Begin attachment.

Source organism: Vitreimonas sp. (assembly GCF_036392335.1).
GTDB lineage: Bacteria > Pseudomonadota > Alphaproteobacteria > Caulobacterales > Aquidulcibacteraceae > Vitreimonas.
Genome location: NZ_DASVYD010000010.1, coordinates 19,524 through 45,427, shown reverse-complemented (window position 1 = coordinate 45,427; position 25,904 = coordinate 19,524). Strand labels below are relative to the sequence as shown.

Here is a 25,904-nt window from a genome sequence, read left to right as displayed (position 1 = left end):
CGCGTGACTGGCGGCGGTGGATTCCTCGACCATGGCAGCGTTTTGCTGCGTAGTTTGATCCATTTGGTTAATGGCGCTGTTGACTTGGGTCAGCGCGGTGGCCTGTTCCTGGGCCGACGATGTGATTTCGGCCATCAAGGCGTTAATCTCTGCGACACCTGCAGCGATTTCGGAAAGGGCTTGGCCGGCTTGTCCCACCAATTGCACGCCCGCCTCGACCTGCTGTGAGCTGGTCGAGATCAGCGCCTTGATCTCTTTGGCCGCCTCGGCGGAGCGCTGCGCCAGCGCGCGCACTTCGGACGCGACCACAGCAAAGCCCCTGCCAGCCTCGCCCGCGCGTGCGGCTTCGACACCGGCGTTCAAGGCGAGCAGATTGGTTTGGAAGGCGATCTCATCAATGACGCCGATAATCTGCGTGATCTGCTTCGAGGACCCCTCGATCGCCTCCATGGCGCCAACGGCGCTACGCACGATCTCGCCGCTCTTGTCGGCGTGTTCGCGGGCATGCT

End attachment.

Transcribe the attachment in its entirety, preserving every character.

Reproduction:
Source organism: Vitreimonas sp. (assembly GCF_036392335.1).
GTDB lineage: Bacteria > Pseudomonadota > Alphaproteobacteria > Caulobacterales > Aquidulcibacteraceae > Vitreimonas.
Genome location: NZ_DASVYD010000010.1, coordinates 19,524 through 45,427, shown reverse-complemented (window position 1 = coordinate 45,427; position 25,904 = coordinate 19,524). Strand labels below are relative to the sequence as shown.

Here is a 25,904-nt window from a genome sequence, read left to right as displayed (position 1 = left end):
CGCGTGACTGGCGGCGGTGGATTCCTCGACCATGGCAGCGTTTTGCTGCGTAGTTTGATCCATTTGGTTAATGGCGCTGTTGACTTGGGTCAGCGCGGTGGCCTGTTCCTGGGCCGACGATGTGATTTCGGCCATCAAGGCGTTAATCTCTGCGACACCTGCAGCGATTTCGGAAAGGGCTTGGCCGGCTTGTCCCACCAATTGCACGCCCGCCTCGACCTGCTGTGAGCTGGTCGAGATCAGCGCCTTGATCTCTTTGGCCGCCTCGGCGGAGCGCTGCGCCAGCGCGCGCACTTCGGACGCGACCACAGCAAAGCCCCTGCCAGCCTCGCCCGCGCGTGCGGCTTCGACACCGGCGTTCAAGGCGAGCAGATTGGTTTGGAAGGCGATCTCATCAATGACGCCGATAATCTGCGTGATCTGCTTCGAGGACCCCTCGATCGCCTCCATGGCGCCAACGGCGCTACGCACGATCTCGCCGCTCTTGTCGGCGTGTTCGCGGGCATGCT